WASHINGTON -- Sybrina Fulton, whose teenage son Trayvon Martin was gunned down last year by a man who claimed he was acting in self-defense, will testify next Tuesday about the impact of "Stand Your Ground" laws.
Fulton is one of several witnesses appearing before the Senate Judiciary Subcommittee on the Constitution, Civil Rights and Human Rights, which is holding a hearing titled “Stand Your Ground’ Laws: Civil Rights and Public Safety Implications of the Expanded Use of Deadly Force." Lucia McBath, whose teenage son Jordan Davis was shot and killed in July by another man claiming self-defense, will also testify. Both shootings took place in Florida, both teens were black and neither was armed.
More than two dozen states have some type of "Stand Your Ground" law, which allows a person who feels threatened to “meet force with force, including deadly force.” Florida's controversial law wasn't invoked during Martin's trial, though it did factor into the jury's decision, according to one of the jurors. The law may be directly tested in the Dunn case.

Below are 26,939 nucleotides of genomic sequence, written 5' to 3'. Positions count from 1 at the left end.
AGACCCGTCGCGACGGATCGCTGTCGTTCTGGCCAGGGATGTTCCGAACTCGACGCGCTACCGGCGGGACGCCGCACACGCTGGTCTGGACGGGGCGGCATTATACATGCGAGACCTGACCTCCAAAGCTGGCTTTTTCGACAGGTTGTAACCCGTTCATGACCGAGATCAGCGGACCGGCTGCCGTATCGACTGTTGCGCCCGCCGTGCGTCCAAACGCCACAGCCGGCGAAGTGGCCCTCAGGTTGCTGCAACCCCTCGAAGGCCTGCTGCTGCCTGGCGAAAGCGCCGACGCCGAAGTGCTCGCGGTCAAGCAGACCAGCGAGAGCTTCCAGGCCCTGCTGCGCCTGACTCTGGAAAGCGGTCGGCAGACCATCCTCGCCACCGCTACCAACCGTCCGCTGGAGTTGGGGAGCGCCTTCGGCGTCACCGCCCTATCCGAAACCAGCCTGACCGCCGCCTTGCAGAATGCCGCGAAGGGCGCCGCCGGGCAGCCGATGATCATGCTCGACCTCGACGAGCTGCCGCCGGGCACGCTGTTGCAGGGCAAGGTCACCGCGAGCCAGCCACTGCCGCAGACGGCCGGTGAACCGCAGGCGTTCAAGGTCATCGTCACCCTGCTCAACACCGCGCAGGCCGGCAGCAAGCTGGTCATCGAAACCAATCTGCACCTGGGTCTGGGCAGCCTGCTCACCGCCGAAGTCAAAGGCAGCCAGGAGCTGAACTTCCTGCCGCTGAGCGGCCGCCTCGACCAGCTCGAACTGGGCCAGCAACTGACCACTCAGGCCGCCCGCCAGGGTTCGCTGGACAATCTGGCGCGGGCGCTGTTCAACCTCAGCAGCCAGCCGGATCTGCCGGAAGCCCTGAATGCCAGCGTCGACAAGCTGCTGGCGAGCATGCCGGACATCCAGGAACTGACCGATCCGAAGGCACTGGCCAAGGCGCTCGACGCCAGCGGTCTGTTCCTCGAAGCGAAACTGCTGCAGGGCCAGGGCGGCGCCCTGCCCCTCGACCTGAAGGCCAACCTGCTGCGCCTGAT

Fulton's testimony on the issue comes two months after Tracy Martin, Trayvon's dad, appeared on Capitol Hill and spoke briefly during a meeting of the Congressional Caucus on Black Men and Boys. The topic of the meeting was "The Status of Black Males: Ensuring Our Boys Mature Into Strong Men."
Martin's case sparked national outrage, particularly when, in July, a Florida court handed down a not guilty verdict for Zimmerman. The ruling prompted President Barack Obama to unexpectedly appear at a White House press briefing and deliver an unusually personal response to the situation, putting the spotlight on the nation's struggles with racial bias toward black men and boys.
"When Trayvon Martin was first shot, I said that this could have been my son," Obama said. "Another way of saying that is, Trayvon Martin could have been me 35 years ago."